A short way in to this gripping book, Robert Gore-Langton makes the telling observation that WWI has come to be seen by posterity as a "poet's war", not a "playwright's war". By the end of this very moving true story of RC Sheriff's war and the smash-hit play he wrote about it, I was left with the fervent hope that the balance will now be redressed a little in favour of the playwrights. Owen, Sassoon etc are household names and Sheriff is much less well known, yet I felt emotionally closer to the pathos of the trenches reading this book than anything else - poem, film, documentary or history - that i have previously encountered. Gore-Langton's great talent is in conjuring the mood of a nation that eventually realises it must discard the stiff upper lip if it is to embrace the catharsis that Journey's End offers.
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2 of 2 people found the following review helpful
5.0 out of 5 stars An original take - in an original type of book 25 Oct. 2013
Format:Paperback|Verified Purchase
This brings a well-trodden set text to life in a way I've known no other book to do - partly because being a journalist Gore-Langton pursues his various explorations with a nose for the overlooked detail, an ear for the stiff upper lip, short sentences that whip the story along, and a crisp, fresh turn of phrase on a possibly word-worn subject. Of the final all-out German offensive of 1918: 'over a million shells were fired in five hours over a 60 mile front. The British troops curled up into a collective foetal ball and endured it'. The book combines fresh research, sympathetic digging into Sherriff's life and a theatre critic's knowledge of production history together into a riveting one-session read that's a completely original mix of mud, blood - and greasepaint.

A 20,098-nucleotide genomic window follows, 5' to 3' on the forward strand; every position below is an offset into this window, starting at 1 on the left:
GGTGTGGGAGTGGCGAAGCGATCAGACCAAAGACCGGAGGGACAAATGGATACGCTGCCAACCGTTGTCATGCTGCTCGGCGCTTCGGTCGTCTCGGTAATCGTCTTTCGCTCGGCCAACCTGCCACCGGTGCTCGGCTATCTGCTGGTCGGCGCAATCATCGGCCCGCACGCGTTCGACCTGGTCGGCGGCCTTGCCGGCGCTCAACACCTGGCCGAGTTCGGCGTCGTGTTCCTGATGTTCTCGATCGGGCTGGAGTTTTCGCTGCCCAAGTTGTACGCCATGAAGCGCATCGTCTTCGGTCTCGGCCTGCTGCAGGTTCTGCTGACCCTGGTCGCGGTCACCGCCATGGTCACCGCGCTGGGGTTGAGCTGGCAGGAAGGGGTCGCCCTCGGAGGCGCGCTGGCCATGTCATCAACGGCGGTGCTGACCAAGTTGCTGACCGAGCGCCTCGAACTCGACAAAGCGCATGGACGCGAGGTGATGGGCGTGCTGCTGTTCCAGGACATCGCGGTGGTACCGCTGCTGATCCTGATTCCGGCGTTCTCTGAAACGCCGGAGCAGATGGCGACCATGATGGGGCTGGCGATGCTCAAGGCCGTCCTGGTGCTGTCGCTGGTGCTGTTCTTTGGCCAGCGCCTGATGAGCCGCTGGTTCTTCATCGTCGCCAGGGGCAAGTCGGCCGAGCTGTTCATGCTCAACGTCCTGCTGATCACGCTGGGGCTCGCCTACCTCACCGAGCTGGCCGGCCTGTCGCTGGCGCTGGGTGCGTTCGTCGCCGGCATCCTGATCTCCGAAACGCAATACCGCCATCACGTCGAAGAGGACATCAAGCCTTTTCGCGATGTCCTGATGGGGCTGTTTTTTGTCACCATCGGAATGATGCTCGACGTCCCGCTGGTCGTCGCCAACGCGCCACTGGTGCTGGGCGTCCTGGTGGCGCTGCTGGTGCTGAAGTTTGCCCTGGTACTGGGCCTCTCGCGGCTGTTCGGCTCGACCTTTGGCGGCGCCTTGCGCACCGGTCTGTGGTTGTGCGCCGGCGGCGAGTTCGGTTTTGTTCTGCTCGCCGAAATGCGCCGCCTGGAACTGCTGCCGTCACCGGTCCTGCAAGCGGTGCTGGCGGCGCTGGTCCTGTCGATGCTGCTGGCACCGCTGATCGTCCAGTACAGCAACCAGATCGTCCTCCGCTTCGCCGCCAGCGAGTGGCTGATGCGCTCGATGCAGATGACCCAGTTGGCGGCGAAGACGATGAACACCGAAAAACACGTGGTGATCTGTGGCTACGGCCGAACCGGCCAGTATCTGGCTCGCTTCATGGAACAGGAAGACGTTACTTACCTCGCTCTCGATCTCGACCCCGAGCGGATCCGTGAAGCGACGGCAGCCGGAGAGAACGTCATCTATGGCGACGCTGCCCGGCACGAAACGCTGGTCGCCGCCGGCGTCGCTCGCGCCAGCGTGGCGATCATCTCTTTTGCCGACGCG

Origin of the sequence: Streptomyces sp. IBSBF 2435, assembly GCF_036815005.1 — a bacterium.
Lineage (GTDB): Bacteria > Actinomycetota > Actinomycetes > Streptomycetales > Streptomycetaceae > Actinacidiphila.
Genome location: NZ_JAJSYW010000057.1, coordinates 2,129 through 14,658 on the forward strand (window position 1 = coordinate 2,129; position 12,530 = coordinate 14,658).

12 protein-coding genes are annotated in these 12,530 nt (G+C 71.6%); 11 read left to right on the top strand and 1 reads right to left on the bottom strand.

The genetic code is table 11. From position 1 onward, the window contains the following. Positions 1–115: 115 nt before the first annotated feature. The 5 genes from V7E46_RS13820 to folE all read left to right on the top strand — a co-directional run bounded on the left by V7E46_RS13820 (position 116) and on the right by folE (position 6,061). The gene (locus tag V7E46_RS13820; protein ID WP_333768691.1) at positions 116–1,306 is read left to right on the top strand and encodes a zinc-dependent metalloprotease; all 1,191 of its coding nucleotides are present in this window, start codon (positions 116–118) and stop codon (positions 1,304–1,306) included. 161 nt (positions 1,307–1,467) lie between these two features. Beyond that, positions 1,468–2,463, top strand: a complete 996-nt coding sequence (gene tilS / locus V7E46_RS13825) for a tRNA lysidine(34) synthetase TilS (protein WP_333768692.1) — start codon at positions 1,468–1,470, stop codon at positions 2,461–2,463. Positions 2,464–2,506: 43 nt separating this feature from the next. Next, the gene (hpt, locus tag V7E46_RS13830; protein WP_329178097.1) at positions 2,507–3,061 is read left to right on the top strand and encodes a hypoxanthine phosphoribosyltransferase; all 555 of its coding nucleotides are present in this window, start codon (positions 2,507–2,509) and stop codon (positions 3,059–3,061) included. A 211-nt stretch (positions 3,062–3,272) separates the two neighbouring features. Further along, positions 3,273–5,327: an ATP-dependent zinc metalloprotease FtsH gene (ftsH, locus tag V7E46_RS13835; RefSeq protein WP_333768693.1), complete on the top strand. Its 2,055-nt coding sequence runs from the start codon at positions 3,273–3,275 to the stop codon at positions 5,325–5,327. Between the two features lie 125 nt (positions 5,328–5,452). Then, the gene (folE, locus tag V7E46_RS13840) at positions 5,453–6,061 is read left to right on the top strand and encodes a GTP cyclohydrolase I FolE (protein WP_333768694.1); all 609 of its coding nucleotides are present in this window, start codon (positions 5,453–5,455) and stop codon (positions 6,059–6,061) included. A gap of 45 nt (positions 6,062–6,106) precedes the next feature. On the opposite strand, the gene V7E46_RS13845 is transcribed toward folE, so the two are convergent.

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3 of 3 people found the following review helpful
5.0 out of 5 stars a wonderful, beautifully evocative book 20 July 2013
This is far more than just a book about the making of a famous play. It is a brilliant, luminously detailed and unflinching account of life in the trenches during the First World War. Beautifully written, wise, compassionate, and at times savagely funny. A must read.
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1 of 1 people found the following review helpful
5.0 out of 5 stars Timely and revelatory study of a classic play 18 Nov. 2013
The great strength of this excellent book is its multi-faceted approach, coming at this play from the perspectives of the culture that produced it (literary and theatrical), the political and social climate that surrounded it and, of course, the war itself. The result is an especially rich weave of material, enlivened by Robert Gore-Langton's energy as a writer, that makes this that comparatively rare thing - a book that educates and entertains. I finished it wishing it would have gone on longer. I wanted to know more about the Artist's Rifles or Maurice Browne (with his brilliant notion that programmes should be printed on Japanese paper so they didn't rustle), but also to read more of Sherriff's own war diary entries. I recommend this strongly to anyone studying or teaching this play, and to anyone with an interest in how an artist responds to the unbelievable suffering around him.